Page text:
Complex regional pain syndrome (CRPS) has proven very difficult to treat successfully, despite research into a wide variety of pharmacologic and nonpharmacologic therapies.1,2 The earlier the diagnosis is made and treatment is begun, the greater the likelihood of at least lessening, if not completely eliminating symptoms, and of long-term recovery.
Although none of the therapies have proven to be especially effective for most patients with CRPS, they may be worth trying as each may provide some benefit for the individual patient. In the slides below, find a primer on which therapies have been found beneficial for patients with CRPS.
To find out more about diagnosing CRPS, check out Diagnosing Complex Regional Pain Syndrome: A Primary Care Primer.
Among the medications that have been studied for CRPS and might provide some benefit for certain patients are medications for neuropathic pain, vasodilators, and muscle relaxants.
Opioids have not been found to be widely efficacious for CRPS. While there may be some patients who do obtain pain relief from opioids, an opioid trial should only occur after the medications that are more likely to be beneficial are tried.
Use of the affected limb can be painful, so physical and occupational therapies may be beneficial to at least prevent problems stemming from disuse and to reduce the risk of the development of pain elsewhere in the body.
Acupuncture and transcutaneous electrical nerve stimulation may also provide benefit with little risk of adverse events. It is worth noting, however, that some patients with allodynia may not be able to tolerate either modality.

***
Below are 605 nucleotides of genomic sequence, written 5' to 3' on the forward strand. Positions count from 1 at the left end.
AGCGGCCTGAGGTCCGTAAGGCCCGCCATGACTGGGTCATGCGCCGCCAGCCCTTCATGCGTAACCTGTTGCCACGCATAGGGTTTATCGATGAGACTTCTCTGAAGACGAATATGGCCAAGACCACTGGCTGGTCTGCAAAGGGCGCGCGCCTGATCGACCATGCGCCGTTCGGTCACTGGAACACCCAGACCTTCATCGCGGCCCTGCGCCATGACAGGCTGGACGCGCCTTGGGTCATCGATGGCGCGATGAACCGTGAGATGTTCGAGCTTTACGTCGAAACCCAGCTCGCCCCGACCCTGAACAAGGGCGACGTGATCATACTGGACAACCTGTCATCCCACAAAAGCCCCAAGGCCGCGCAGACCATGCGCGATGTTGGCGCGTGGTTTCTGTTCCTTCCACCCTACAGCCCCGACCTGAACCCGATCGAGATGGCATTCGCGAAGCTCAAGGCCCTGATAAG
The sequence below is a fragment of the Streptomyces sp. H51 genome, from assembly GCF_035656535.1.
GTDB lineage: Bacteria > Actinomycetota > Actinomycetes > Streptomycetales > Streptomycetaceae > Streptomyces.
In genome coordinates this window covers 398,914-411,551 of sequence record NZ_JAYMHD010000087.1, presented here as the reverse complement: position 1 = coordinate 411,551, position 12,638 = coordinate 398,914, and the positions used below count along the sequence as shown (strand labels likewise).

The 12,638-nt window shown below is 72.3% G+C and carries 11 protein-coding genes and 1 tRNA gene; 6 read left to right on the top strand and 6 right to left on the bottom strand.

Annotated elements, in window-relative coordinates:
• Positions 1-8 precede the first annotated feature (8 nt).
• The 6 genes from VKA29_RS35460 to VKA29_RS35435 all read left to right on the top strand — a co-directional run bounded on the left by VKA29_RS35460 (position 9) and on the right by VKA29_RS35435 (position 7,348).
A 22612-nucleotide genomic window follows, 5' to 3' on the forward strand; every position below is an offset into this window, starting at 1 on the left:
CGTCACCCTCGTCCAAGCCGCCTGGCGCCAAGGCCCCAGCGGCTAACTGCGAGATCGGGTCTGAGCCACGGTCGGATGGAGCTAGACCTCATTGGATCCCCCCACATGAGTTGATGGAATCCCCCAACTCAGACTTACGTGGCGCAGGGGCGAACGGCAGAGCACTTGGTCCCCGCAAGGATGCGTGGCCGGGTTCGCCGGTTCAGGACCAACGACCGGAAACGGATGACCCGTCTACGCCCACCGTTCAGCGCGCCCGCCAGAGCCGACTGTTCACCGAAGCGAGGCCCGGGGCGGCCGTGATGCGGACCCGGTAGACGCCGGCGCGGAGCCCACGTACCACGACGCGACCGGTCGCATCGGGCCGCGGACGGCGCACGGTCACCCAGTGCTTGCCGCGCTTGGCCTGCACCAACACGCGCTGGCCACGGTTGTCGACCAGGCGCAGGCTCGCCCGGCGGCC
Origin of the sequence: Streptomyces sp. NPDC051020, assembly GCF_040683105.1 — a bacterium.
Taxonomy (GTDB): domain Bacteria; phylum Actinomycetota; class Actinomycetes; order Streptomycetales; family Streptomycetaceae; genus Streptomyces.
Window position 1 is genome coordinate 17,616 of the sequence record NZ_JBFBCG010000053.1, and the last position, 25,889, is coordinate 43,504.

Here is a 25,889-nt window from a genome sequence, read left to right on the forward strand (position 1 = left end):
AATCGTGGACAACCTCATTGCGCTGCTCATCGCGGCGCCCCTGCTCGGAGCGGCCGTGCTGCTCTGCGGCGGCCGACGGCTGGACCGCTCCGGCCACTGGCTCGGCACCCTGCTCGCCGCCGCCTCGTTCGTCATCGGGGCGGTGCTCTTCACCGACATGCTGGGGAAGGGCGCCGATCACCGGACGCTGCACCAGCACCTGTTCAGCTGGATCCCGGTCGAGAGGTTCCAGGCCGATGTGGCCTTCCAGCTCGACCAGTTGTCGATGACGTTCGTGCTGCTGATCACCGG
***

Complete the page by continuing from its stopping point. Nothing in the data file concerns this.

Patients may oppose referrals for psychological treatments because they fear that the pain is not being taken seriously by their health care provider, but the interventions can help them cope with the pain and other symptoms, as well as prevent them from becoming dysfunctional.
Sympathetic nerve blocks have not demonstrated benefits in CRPS and are not currently recommended, especially if the diagnosis is not made within the first few weeks of the onset of symptoms.
Some studies have indicated that spinal cord stimulation may be beneficial for some patients; however, currently there are no factors that allow prediction of which patients may benefit and further studies are needed before it can be recommended.
Because spontaneous resolution of CRPS can occur even several years after the onset of symptoms, it is important for clinicians to tell patients that they should not give up hope of this occurring.
1. Atkinson L, Vile A. Unravelling the complex regional pain syndrome enigma. Pain Med. 2020;21:225-229.
2. Bharwani KD, Dirckx M, Huygen FJPM. Complex regional pain syndrome: diagnosis and treatment. BJA Education. 2017;17:262-268.